Episcopalians still theologically divided

With its towering stone steeple, marble steps and crimson doors, Pittsburgh’s Trinity Episcopal Cathedral looks every bit a “mighty fortress” of faith.

But the 226-year-old cathedral is a house divided, like the denomination that built it.

Since October, Trinity’s priests have been saying Sunday Masses for two warring dioceses: the older one composed of 28 theologically moderate or liberal parishes, and one newly created of 66 breakaway conservative parishes. Each claims to be the true “Episcopal Diocese of Pittsburgh.” Each is dug in.

The cathedral parish has not taken sides. “They’re both in our prayers,” said the Rev. Canon Catherine Brall, Trinity’s provost.

Quarrels and schism have been hallmarks of the 2.1-million-member Episcopal Church USA since the mid-1970s, when it began ordaining women and modernized its prayer book. Those changes, coupled with its acceptance of gay clergy in the 1990s, have pulled in new members and driven away traditionalists, including at least three entire parishes in the Philadelphia region.

During the last five years, more than 300 of the approximately 7,000 congregations nationwide have departed the mother church for theological reasons; about two-thirds of those left during 2008 alone.

Just in the last 14 months, the bishops and most of the congregations in four dioceses — Fort Worth, Texas; Peoria, Ill.; San Joaquin, Calif., and Pittsburgh — have “disaffiliated.” Led by the Rev. Robert Duncan, Pittsburgh’s longtime bishop and now head of the schismatic diocese, they plan to reunite as a new, more conservative denomination called the Anglican Church in North America.

“The Episcopal Church is disintegrating,” Duncan said in an interview last week.

In Philadelphia, an Episcopal parish is headed by a rector, the Rev. David Moyer, who not only has switched to conservative Anglicanism but become a bishop.

For years, there have been rumblings of defection by the 450-member Church of the Good Shepherd in Rosemont, Pa. The wealthy congregation, which opposes female and gay ordination, has not formally broken from the Episcopal Diocese of Pennsylvania, but has refused to pay the diocese’s assessment or allow its bishops to visit.

In 2002, Moyer was deposed for “breaking communion” with the Episcopal Church by considering an offer to become an Anglican bishop. Once deposed, he took the offer.

While such disputes are rooted in Scriptural authority, the conservative exodus is increasingly taking a secular turn — right into courtrooms.

Defecting parishes and dioceses are claiming a kind of squatter’s right to their properties and other assets, resulting in a growing wave of litigation across the country.

The Episcopal Church USA has vigorously fought to retain its holdings. Individuals are “free to associate with whom they wish,” said the Rev. Katharine Jefferts Schori, presiding bishop, but those who choose to leave must leave empty-handed.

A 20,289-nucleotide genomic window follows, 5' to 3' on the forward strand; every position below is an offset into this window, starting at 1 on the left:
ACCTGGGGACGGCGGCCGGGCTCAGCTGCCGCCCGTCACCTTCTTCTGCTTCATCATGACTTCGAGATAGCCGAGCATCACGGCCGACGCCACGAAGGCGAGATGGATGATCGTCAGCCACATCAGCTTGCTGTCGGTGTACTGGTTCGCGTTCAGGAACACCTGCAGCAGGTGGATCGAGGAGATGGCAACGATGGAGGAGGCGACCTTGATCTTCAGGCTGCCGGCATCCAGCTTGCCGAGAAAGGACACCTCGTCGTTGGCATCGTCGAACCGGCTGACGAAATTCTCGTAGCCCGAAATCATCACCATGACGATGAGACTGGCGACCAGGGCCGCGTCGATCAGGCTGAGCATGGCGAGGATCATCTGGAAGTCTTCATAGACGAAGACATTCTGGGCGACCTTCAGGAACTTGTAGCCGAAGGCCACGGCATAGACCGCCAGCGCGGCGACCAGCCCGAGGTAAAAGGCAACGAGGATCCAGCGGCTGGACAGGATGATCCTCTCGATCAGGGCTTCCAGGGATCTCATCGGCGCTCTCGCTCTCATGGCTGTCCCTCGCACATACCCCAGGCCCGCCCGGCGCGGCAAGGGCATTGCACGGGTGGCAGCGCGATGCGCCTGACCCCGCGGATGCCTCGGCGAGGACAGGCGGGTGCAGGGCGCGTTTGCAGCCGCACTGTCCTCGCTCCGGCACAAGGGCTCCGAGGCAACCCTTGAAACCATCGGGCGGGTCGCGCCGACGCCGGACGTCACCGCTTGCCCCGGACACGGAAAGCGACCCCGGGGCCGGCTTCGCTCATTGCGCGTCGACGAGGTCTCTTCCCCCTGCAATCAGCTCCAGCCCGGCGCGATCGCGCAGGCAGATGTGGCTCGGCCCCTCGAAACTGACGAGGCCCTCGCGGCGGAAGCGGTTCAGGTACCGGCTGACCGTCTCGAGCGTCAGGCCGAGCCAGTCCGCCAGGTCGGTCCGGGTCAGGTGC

As a result of Schori’s tough stand, disputes over property worth tens of millions of dollars are playing out in New York, Florida, South Carolina, Virginia and California.

In the past, defeat for defectors would have been an almost foregone conclusion.

In 1979, the U.S. Supreme Court ruled that denominations whose bylaws assert ownership of congregational properties can keep all assets when a flock departs. Afterward, the Episcopal Church USA adopted that rule and used it to win a landmark case in Philadelphia in 2005.

The Pennsylvania Supreme Court decided that the breakaway St. James the Less parish in Philadelphia could not keep its historic buildings. The parish vestry held title to them, the justices wrote, but only “in trust” for the Diocese of Pennsylvania.

The litigation lasted more than four years, virtually bankrupting the 75-member parish. The congregation, led by the Rev. David Ousley, was obliged to relocate.

Ousley said he tells breakaway congregations that the legal fight is “not worth it. I’m not sure they believe me.”

Perhaps nowhere is the ecclesial divorce as messy as in the 11-county Diocese of Pittsburgh, where 66 of 94 parishes — about two-thirds of the 19,000 members — voted in October to defect from the Episcopal Church USA.

The schism was fomented by Duncan, 60, Pittsburgh’s bishop from 1999 until September, when the national church deposed him for his divisive ways.

In 2003, he had led a walkout from the House of Bishops after a majority ratified the election of the openly gay Rev. Eugene Robinson as bishop of New Hampshire.

Weeks after Robinson’s elevation, Duncan called a special convention in the Pittsburgh diocese to declare that each parish’s property was its own.

In 2005, Allegheny County Court decreed that any assets, including $20 million in endowments and investments, had to stay with the diocese, even if most parishes defected. It also said that if property is disputed, both sides must enter mediation. Should that fail, the court decides.

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